Governor looks for way to get gun bill to floor

Judicial committee might be bypassed on safety legislation

March 16, 2000|By Michael Dresser | Michael Dresser,SUN STAFF

Gov. Parris N. Glendening, asserting that Maryland is in a "death struggle" with gun violence, vowed yesterday to bypass a conservative committee if necessary to ensure a Senate vote on his gun safety legislation.

As the Senate Judicial Proceedings Committee held a hearing on the Smart Guns bill, Glendening acknowledged that he would not be able to get the six votes he needs from the panel to send a "strong" bill to the Senate floor.

He said he was working with Senate leaders to devise an alternative strategy.

"This is going to be a long struggle, but it's worth fighting," Glendening said. He added that he expected a filibuster and was rounding up votes to break one.

The bill would require handguns sold in Maryland to be equipped with devices to prevent them from being fired by unauthorized users.

By 2002, new handguns would have to have built-in locks. More advanced devices, using fingerprints or other means to "recognize" the authorized user, would be required when such personalized guns are commercially available, possibly as early as 2003.

In addition, the legislation would require manufacturers to record the "ballistic fingerprint" of each gun so that any used in crimes could be traced to their owners. The governor is also proposing mandatory gun safety classes and a ban on the resale of police service weapons.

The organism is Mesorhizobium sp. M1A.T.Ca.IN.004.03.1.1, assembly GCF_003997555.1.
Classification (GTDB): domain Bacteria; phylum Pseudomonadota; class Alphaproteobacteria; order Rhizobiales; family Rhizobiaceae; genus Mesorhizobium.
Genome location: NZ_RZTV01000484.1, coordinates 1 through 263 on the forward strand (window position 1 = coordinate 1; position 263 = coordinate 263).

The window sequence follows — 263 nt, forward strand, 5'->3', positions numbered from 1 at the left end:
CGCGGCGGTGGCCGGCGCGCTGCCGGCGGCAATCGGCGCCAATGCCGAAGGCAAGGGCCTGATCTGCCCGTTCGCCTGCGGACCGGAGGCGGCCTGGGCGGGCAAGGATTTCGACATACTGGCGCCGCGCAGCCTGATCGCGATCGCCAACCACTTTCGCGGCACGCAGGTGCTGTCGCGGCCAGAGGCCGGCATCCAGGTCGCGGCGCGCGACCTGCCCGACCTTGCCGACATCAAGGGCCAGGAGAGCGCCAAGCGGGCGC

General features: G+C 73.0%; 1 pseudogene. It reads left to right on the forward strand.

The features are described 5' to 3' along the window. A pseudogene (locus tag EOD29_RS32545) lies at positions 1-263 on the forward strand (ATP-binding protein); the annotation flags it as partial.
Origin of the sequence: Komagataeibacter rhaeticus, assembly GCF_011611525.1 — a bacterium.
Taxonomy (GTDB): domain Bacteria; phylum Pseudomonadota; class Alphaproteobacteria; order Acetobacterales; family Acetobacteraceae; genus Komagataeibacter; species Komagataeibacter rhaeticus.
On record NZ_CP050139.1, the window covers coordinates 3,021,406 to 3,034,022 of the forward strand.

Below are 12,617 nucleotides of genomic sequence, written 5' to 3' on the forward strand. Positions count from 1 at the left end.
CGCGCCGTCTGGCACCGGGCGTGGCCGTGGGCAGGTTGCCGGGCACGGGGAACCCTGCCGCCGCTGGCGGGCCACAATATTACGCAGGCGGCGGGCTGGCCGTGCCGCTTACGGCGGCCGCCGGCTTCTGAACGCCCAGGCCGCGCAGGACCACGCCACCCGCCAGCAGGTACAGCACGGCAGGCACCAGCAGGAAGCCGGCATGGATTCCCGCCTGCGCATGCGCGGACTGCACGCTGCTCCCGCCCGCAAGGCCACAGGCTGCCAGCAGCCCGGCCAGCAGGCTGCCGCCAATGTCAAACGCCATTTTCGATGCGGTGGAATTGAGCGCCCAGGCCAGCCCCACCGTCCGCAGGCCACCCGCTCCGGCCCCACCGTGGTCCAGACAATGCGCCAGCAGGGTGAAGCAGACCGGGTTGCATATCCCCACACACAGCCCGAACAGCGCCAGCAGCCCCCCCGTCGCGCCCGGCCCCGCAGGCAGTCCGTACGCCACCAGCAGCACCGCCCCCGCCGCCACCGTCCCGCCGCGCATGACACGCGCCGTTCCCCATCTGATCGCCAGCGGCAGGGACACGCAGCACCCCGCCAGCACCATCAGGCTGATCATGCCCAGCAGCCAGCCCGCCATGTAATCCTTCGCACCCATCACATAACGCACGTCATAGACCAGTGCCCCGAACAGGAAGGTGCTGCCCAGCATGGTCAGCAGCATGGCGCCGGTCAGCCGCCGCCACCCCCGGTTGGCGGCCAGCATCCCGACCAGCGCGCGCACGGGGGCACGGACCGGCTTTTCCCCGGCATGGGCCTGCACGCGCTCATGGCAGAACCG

Glendening acknowledged that any bill he could get to the Senate floor "will probably not have everything I want in there." He did not say what he would consider a strong bill.

Senate President Thomas V. Mike Miller said he intends to work with Judicial Proceedings but would not rule out finding another route to the floor for the bill. He cautioned that Glendening has to expect changes, saying the bill in its current form wouldn't be approved by any Senate committee.

At yesterday's hearing, Baltimore Mayor Martin O'Malley and state police Superintendent David B. Mitchell were among witnesses supporting the governor's bill, saying it would save lives.

A long-standing proponent of such legislation, Stephen Teret of the Johns Hopkins University Center for Gun Policy and Research, said one manufacturer has the capability to ship a gun with a built-in lock by this summer.

"We're not talking about something that's some far-fetched idea," he said.

Gun-rights advocates heaped scorn on the bill, calling it a ban in disguise and warning that the technology it envisions would have dangerous unintended consequences.

Sanford Abrams, vice president of the Maryland Licensed Firearms Dealers Association, said that if only "smart" guns are available to civilians, criminals will go to great lengths to obtain conventional weapons from police officers. Officers "will be targets for assassination," Abrams said.

Jeffrey Reh, general counsel for Maryland-based Beretta U.S.A. Corp., said that after extensive study, Beretta had not found internal locking technology that it felt was acceptable to build into its products. He said such guns would be expensive, in effect restricting gun ownership.

Dennis Fusaro, director of state and local affairs for Gun Owners of America, appeared with his son Andrew, 12, to denounce the bill as the "burglar protection act." Fusaro said that he began teaching Andrew at age 6 how to handle guns and that he does not believe in keeping guns locked up.

"I would argue that families and parents should be able to decide how firearms are stored in their homes," he said.

Said Andrew: "My mom and dad want me to have access to firearms, including handguns, to help defend my home."

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